As DW notes, only about one in ten diesel-engined vehicles in Germany meet the Euro 6 emission standard. Once the ban is started, it could make some owners of older diesel-engined vehicles stop driving their cars in the city of Stuttgart. Ultimately, they might be interested in selling them in search for a vehicle that would comply with the new regulations.
Stuttgart is an industrial city, and it regularly reports particulate levels higher than the European Union’s designated safe levels. Moreover, officials are also planning to impose lower speed limits, while public transport would be improved.
The city has a population of approximately 600,000 people, and the residents will benefit from new cycle lanes to ease congestion.
The last air pollution alert issued in Stuttgart took place on January 9, when the city’s air quality monitoring stations noted 78 micrograms of fine particulates per cubic meter.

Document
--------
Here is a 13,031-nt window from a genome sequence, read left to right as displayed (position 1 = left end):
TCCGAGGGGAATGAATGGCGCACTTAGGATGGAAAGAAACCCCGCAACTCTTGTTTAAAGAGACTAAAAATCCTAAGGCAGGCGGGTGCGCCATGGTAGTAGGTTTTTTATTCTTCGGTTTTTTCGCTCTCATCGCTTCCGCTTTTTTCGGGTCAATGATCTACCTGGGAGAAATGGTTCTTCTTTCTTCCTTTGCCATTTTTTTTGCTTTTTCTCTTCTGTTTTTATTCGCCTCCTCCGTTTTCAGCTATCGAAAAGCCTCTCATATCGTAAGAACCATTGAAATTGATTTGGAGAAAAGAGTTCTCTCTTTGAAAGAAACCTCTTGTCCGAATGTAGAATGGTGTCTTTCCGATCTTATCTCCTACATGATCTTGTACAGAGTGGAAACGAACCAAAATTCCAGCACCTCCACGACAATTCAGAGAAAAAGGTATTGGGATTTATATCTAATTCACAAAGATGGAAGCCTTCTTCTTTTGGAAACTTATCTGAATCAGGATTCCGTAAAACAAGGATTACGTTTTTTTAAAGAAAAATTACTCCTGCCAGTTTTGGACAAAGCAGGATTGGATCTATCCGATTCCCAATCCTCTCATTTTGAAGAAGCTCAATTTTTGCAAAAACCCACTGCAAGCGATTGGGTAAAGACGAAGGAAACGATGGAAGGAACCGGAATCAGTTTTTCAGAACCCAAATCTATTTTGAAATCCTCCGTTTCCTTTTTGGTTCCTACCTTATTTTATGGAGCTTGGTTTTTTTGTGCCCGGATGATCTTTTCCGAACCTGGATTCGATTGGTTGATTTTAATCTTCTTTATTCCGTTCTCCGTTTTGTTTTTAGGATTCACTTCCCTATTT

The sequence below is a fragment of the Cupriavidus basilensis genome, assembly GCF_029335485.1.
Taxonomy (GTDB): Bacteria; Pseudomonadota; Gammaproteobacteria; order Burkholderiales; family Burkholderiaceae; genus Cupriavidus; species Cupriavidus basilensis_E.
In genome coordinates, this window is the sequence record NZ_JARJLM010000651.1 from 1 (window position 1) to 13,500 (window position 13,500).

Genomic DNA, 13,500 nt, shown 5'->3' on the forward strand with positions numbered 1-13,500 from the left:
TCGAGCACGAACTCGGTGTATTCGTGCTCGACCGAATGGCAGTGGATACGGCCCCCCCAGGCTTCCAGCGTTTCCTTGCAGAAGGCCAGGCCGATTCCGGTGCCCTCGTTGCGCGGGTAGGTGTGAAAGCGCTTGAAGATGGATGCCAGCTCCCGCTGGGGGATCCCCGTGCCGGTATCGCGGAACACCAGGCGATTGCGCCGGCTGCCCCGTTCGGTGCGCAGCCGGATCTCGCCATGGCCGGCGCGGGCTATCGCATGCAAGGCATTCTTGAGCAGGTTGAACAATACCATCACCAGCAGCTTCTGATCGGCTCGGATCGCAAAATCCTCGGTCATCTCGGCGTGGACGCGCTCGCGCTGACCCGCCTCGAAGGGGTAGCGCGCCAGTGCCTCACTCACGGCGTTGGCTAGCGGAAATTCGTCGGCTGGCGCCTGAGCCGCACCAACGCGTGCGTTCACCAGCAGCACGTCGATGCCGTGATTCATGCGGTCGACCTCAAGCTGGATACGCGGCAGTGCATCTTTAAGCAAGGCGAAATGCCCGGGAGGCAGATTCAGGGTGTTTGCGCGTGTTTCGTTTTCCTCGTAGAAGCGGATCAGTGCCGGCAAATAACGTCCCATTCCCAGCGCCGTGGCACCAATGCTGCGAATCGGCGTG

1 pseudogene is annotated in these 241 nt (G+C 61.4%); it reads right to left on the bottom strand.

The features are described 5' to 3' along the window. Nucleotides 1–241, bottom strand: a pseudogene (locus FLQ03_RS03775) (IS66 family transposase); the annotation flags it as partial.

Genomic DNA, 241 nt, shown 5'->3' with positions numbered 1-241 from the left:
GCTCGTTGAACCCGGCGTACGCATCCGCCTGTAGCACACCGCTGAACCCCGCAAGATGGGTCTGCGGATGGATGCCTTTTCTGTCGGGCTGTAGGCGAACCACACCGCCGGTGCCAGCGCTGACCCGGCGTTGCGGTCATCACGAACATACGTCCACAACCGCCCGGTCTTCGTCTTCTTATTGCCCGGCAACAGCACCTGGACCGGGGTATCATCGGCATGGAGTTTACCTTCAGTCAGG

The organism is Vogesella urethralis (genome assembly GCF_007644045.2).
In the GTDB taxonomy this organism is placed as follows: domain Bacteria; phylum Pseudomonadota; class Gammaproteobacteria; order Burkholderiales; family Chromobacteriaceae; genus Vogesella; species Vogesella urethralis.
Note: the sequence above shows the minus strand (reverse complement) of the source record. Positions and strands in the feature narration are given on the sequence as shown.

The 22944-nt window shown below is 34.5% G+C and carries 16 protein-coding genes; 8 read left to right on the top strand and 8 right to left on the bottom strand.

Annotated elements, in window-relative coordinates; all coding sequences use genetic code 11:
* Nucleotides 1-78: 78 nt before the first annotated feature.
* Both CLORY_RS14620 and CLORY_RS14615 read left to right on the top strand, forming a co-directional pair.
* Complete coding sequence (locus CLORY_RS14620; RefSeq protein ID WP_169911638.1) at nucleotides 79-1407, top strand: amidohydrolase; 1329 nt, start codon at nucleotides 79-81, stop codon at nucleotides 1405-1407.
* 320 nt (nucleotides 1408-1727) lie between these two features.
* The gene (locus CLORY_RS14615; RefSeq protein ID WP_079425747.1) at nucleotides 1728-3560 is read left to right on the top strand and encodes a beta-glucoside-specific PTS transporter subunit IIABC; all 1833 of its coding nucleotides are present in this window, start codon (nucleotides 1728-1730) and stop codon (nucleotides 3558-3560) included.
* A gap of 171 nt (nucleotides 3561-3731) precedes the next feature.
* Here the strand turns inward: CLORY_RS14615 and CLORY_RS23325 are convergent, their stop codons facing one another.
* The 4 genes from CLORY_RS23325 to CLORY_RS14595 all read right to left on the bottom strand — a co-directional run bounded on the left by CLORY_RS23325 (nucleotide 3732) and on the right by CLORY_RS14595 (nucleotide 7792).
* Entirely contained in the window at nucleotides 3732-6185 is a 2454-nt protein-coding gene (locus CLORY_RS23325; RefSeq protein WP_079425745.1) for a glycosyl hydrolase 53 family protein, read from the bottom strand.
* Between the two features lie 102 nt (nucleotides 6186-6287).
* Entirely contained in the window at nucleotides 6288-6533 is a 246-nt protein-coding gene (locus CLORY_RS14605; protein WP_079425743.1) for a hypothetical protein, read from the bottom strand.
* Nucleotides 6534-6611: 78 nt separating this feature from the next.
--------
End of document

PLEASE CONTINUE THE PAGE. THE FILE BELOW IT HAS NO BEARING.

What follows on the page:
The figure that was registered is significantly higher than the EU’s limit, which is set at 50 micrograms per cubic meter. Once the safe limit is exceeded, the air quality is considered lower than the level deemed safe, which could lead to health issues for the people residing in the town.
In the long term, high levels of fine particulate matter in the air can lead to lung cancer for people exposed to the lower quality air. Germany’s elevated levels of fine particulates are attributed to a large number of older diesel-engined cars on its roads, which are a cause for concern to the European Council.